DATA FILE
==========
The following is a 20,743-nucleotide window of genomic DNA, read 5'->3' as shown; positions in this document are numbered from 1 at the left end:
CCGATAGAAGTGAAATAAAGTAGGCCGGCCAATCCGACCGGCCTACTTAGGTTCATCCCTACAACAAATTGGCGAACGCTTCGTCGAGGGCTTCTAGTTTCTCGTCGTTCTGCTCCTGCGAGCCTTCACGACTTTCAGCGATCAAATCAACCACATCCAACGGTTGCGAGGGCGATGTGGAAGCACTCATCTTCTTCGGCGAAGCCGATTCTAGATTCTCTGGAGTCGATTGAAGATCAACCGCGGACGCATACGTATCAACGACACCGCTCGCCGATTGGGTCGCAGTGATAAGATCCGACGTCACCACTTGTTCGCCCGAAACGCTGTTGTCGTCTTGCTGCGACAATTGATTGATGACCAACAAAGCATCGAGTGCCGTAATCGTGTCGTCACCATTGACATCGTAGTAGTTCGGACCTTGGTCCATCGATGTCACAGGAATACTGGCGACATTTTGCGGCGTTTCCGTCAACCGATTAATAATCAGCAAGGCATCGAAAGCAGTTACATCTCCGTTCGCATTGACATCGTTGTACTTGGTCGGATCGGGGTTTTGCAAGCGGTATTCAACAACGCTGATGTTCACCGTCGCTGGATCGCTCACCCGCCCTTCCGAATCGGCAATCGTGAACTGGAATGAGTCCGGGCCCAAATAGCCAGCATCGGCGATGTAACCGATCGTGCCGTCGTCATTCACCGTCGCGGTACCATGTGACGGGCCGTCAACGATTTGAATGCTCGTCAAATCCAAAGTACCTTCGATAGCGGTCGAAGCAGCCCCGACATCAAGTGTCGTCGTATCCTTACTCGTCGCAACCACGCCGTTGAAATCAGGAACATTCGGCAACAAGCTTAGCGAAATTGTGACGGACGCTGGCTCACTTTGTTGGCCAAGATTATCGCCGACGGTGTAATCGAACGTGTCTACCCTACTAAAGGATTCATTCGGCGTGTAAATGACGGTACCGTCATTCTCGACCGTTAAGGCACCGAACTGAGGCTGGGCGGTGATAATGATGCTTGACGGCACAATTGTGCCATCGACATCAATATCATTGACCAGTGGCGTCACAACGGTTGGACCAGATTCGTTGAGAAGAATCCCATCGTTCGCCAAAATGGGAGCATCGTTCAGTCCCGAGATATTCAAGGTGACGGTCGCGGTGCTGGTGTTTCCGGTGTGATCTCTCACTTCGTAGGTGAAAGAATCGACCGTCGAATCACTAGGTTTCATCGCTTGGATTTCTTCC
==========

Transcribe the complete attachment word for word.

The following is a 20,743-nucleotide window of genomic DNA, read 5'->3' as shown; positions in this document are numbered from 1 at the left end:
CCGATAGAAGTGAAATAAAGTAGGCCGGCCAATCCGACCGGCCTACTTAGGTTCATCCCTACAACAAATTGGCGAACGCTTCGTCGAGGGCTTCTAGTTTCTCGTCGTTCTGCTCCTGCGAGCCTTCACGACTTTCAGCGATCAAATCAACCACATCCAACGGTTGCGAGGGCGATGTGGAAGCACTCATCTTCTTCGGCGAAGCCGATTCTAGATTCTCTGGAGTCGATTGAAGATCAACCGCGGACGCATACGTATCAACGACACCGCTCGCCGATTGGGTCGCAGTGATAAGATCCGACGTCACCACTTGTTCGCCCGAAACGCTGTTGTCGTCTTGCTGCGACAATTGATTGATGACCAACAAAGCATCGAGTGCCGTAATCGTGTCGTCACCATTGACATCGTAGTAGTTCGGACCTTGGTCCATCGATGTCACAGGAATACTGGCGACATTTTGCGGCGTTTCCGTCAACCGATTAATAATCAGCAAGGCATCGAAAGCAGTTACATCTCCGTTCGCATTGACATCGTTGTACTTGGTCGGATCGGGGTTTTGCAAGCGGTATTCAACAACGCTGATGTTCACCGTCGCTGGATCGCTCACCCGCCCTTCCGAATCGGCAATCGTGAACTGGAATGAGTCCGGGCCCAAATAGCCAGCATCGGCGATGTAACCGATCGTGCCGTCGTCATTCACCGTCGCGGTACCATGTGACGGGCCGTCAACGATTTGAATGCTCGTCAAATCCAAAGTACCTTCGATAGCGGTCGAAGCAGCCCCGACATCAAGTGTCGTCGTATCCTTACTCGTCGCAACCACGCCGTTGAAATCAGGAACATTCGGCAACAAGCTTAGCGAAATTGTGACGGACGCTGGCTCACTTTGTTGGCCAAGATTATCGCCGACGGTGTAATCGAACGTGTCTACCCTACTAAAGGATTCATTCGGCGTGTAAATGACGGTACCGTCATTCTCGACCGTTAAGGCACCGAACTGAGGCTGGGCGGTGATAATGATGCTTGACGGCACAATTGTGCCATCGACATCAATATCATTGACCAGTGGCGTCACAACGGTTGGACCAGATTCGTTGAGAAGAATCCCATCGTTCGCCAAAATGGGAGCATCGTTCAGTCCCGAGATATTCAAGGTGACGGTCGCGGTGCTGGTGTTTCCGGTGTGATCTCTCACTTCGTAGGTGAAAGAATCGACCGTCGAATCACTAGGTTTCATCGCTTGGATTTCTTCC